Brussels, 17 December 2002
Commission fines eight firms for taking part in a concrete reinforcing bar cartel in Italy
The European Commission today imposed fines totalling more than € 85 million on eight Italian firms for having organised, between 1989 and 2000, a cartel on the market in concrete reinforcing bars, a product used in the construction industry.
Following a detailed investigation during which it carried out on-the-spot inspections in 2000, the Commission found that eight firms took part, with the aid of the Italian trade association Federacciai, in an agreement aimed at fixing the prices of reinforcing bar in bars or coils in Italy.
Reinforcing bars are a long steel product, usually with a ribbed surface, for strengthening columns and other concrete structures in buildings.
The firms include Alfa Acciai SpA, Feralpi Siderurgica SpA, Ferriere Nord SpA, IRO Industrie Riunite Odolesi SpA, Riva Acciaio SpA and Siderpotenza SpA, the latter being controlled by Lucchini SpA. Two other firms, Leali SpA and Acciaierie e Ferriere Leali Luigi SpA, were considered together since they formed a single entity until they were split up in 1998 and the latter of the two is in liquidation. Valsabbia Investimenti SpA and Ferriera Valsabbia SpA were also treated as one company since they are the result of a split in early 2000.
These firms accounted for around 30% of reinforcing bar produced in Italy in 1989 and more than 80% in 2000, the number of market players having fallen from some 40 to less than a dozen.
National cartels are not normally investigated by the Commission, but the relevant product is covered by the Treaty establishing the European Coal and Steel Community (ECSC) and the Commission therefore has exclusive competence.
Although the ECSC Treaty expired on 23 July 2002, the Commission is entitled to take a decision because the facts took place before that date.(1)
The Commission's investigation demonstrated that, for a period of ten and a half years between 1989 and 2000, the cartel members fixed the size extras to be added to the base price for each product. Reinforcing bars are sold in some twenty diameters ranging from 5 to 40 mm.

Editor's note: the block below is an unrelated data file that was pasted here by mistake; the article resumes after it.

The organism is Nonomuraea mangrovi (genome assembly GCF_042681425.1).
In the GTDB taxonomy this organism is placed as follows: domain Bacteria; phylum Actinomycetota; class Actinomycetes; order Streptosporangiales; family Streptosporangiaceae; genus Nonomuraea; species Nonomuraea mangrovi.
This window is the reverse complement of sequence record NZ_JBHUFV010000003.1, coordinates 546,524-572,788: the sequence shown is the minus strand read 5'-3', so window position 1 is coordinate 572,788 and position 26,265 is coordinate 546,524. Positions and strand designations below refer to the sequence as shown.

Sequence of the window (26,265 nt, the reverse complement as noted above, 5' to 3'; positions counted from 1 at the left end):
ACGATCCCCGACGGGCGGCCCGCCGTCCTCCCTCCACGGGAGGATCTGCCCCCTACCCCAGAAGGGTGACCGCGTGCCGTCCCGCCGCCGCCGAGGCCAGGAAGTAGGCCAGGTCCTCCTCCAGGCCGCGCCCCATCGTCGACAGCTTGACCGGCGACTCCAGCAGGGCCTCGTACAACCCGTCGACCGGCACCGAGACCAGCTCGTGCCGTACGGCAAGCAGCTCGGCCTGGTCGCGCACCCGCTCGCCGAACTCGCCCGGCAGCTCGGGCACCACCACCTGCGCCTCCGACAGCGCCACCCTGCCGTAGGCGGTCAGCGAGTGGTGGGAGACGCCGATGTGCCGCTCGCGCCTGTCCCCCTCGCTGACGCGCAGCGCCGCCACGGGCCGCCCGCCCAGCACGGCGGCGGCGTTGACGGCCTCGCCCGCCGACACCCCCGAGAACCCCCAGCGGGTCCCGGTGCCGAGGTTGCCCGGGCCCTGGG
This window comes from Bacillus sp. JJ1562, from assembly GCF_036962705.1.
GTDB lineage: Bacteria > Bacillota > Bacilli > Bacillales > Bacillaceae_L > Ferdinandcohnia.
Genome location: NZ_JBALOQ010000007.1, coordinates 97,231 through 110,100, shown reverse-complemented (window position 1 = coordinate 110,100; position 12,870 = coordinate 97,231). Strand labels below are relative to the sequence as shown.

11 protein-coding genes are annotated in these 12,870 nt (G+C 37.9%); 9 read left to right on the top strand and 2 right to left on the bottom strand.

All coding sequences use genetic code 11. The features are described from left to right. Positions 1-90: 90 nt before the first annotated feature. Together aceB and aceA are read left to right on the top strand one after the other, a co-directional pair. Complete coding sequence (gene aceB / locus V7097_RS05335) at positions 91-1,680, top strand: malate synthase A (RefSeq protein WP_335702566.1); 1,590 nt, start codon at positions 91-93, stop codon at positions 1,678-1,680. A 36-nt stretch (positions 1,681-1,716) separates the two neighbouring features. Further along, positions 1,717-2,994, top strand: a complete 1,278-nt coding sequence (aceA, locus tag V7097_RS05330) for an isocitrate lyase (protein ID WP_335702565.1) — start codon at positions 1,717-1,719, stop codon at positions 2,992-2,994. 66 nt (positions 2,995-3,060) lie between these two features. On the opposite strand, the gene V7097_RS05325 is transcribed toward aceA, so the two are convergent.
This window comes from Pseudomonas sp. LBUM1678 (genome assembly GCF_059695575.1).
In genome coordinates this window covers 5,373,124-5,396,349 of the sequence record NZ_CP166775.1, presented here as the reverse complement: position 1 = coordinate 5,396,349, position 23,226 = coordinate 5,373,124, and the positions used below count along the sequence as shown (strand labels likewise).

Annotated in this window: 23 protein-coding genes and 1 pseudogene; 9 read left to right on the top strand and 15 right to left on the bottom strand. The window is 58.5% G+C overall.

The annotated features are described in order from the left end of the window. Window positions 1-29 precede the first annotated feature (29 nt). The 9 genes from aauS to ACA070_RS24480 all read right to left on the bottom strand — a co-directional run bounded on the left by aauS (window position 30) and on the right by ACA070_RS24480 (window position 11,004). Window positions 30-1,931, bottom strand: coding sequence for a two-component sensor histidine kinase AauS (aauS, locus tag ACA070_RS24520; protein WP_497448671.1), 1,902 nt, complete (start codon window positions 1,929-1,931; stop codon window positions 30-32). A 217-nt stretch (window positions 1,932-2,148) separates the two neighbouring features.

From April/May 1992 until 2000, the cartel members also fixed the base price and, until September 1995, agreed on standard terms of payment.
Lastly, between 1995 and 2000, they limited and/or monitored production and/or sales.
Some of the firms did not take part in all the above infringements or did so for only part of the time. Ferriere Nord, for example, took part from 1993 onwards.
The practices in which the firms concerned and Federacciai engaged constitute extremely serious infringements of Article 65(1) of the ECSC Treaty.
In accordance with the Eurofer case-law, the Commission has not fined Federacciai, however. Article 65(5) of the ECSC Treaty does not provide for trade associations to be fined.
The Commission imposed the following fines (in € million):
Calculation of the fines
In calculating fines, the Commission takes account of the seriousness of the infringement, its duration and any aggravating or mitigating circumstances. It also bears in mind the market share and overall size of each firm in order to ensure that the fine has a deterrent effect.
Although the infringement was extremely serious, the Commission took account of the specific circumstances of the case, involving a domestic market which was during the period in question subject to the special rules of the ECSC Treaty and on which the firms concerned enjoyed, during the early part of the infringement, a limited market share.
The fines imposed on Riva and Lucchini reflect their overall size, which is much larger than the other firms concerned.
The fine imposed on Ferriere Nord is the result of a number of considerations. On the one hand, its participation in the infringement was of shorter duration; on the other hand, the fact that the firm had already been fined, in August 1989, for taking part in an agreement on the market in welded steel mesh was an aggravating circumstance. Lastly, Ferriere having been the only firm which provided the Commission with information enabling it to gain a better understanding of how the cartel operated, it was granted a reduction of 20% under the Commission's 1996 leniency notice.
The firms have three months in which to pay the fines.
(1)Communication from the Commission concerning certain aspects of the treatment of competition cases resulting from the expiry of the ECSC Treaty, published in Official Journal C 152 of 26 June 2002. In point 31 of the communication the Commission stated that: "If the Commission, when applying the competition rules to agreements, identifies an infringement in a field covered by the ECSC Treaty, the substantive law applicable will be, irrespective of when such application takes place, the law in force at the time when the facts constituting the infringement occurred. In any event, as regards procedure, the law applicable after the expiry of the ECSC Treaty will be the EC law".